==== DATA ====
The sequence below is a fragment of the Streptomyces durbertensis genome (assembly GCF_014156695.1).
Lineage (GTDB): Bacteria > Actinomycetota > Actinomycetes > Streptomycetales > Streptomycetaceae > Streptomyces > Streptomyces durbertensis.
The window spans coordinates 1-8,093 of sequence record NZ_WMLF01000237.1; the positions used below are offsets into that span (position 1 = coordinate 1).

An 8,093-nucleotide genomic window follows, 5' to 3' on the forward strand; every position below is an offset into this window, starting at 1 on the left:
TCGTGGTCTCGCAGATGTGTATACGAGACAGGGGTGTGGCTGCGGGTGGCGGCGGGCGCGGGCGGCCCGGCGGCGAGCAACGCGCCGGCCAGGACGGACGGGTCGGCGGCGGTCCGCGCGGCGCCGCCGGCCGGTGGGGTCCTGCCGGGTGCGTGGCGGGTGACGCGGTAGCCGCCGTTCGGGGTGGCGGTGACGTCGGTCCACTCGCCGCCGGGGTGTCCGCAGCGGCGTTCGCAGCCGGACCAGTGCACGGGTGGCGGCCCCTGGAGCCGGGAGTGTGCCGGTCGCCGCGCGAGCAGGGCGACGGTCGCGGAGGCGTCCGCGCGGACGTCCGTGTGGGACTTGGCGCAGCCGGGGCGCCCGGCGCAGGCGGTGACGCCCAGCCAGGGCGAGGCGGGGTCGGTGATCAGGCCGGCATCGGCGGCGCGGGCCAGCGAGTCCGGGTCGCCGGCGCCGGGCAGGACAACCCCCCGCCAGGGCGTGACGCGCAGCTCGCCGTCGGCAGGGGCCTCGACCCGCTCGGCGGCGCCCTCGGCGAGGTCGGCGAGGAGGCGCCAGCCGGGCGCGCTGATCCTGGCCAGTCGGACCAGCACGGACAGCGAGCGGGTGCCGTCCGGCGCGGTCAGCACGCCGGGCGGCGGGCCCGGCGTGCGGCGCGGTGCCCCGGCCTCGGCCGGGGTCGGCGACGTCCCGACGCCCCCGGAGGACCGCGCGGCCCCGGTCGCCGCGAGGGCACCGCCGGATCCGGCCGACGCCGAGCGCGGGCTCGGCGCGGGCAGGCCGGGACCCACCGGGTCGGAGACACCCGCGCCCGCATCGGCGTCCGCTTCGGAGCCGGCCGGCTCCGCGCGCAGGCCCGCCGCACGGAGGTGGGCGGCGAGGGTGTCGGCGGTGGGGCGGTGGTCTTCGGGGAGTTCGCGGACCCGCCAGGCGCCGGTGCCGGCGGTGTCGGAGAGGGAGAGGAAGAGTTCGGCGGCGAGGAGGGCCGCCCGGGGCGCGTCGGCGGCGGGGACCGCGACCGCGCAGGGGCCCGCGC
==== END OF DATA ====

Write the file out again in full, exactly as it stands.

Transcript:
The sequence below is a fragment of the Streptomyces durbertensis genome (assembly GCF_014156695.1).
Lineage (GTDB): Bacteria > Actinomycetota > Actinomycetes > Streptomycetales > Streptomycetaceae > Streptomyces > Streptomyces durbertensis.
The window spans coordinates 1-8,093 of sequence record NZ_WMLF01000237.1; the positions used below are offsets into that span (position 1 = coordinate 1).

An 8,093-nucleotide genomic window follows, 5' to 3' on the forward strand; every position below is an offset into this window, starting at 1 on the left:
TCGTGGTCTCGCAGATGTGTATACGAGACAGGGGTGTGGCTGCGGGTGGCGGCGGGCGCGGGCGGCCCGGCGGCGAGCAACGCGCCGGCCAGGACGGACGGGTCGGCGGCGGTCCGCGCGGCGCCGCCGGCCGGTGGGGTCCTGCCGGGTGCGTGGCGGGTGACGCGGTAGCCGCCGTTCGGGGTGGCGGTGACGTCGGTCCACTCGCCGCCGGGGTGTCCGCAGCGGCGTTCGCAGCCGGACCAGTGCACGGGTGGCGGCCCCTGGAGCCGGGAGTGTGCCGGTCGCCGCGCGAGCAGGGCGACGGTCGCGGAGGCGTCCGCGCGGACGTCCGTGTGGGACTTGGCGCAGCCGGGGCGCCCGGCGCAGGCGGTGACGCCCAGCCAGGGCGAGGCGGGGTCGGTGATCAGGCCGGCATCGGCGGCGCGGGCCAGCGAGTCCGGGTCGCCGGCGCCGGGCAGGACAACCCCCCGCCAGGGCGTGACGCGCAGCTCGCCGTCGGCAGGGGCCTCGACCCGCTCGGCGGCGCCCTCGGCGAGGTCGGCGAGGAGGCGCCAGCCGGGCGCGCTGATCCTGGCCAGTCGGACCAGCACGGACAGCGAGCGGGTGCCGTCCGGCGCGGTCAGCACGCCGGGCGGCGGGCCCGGCGTGCGGCGCGGTGCCCCGGCCTCGGCCGGGGTCGGCGACGTCCCGACGCCCCCGGAGGACCGCGCGGCCCCGGTCGCCGCGAGGGCACCGCCGGATCCGGCCGACGCCGAGCGCGGGCTCGGCGCGGGCAGGCCGGGACCCACCGGGTCGGAGACACCCGCGCCCGCATCGGCGTCCGCTTCGGAGCCGGCCGGCTCCGCGCGCAGGCCCGCCGCACGGAGGTGGGCGGCGAGGGTGTCGGCGGTGGGGCGGTGGTCTTCGGGGAGTTCGCGGACCCGCCAGGCGCCGGTGCCGGCGGTGTCGGAGAGGGAGAGGAAGAGTTCGGCGGCGAGGAGGGCCGCCCGGGGCGCGTCGGCGGCGGGGACCGCGACCGCGCAGGGGCCCGCGC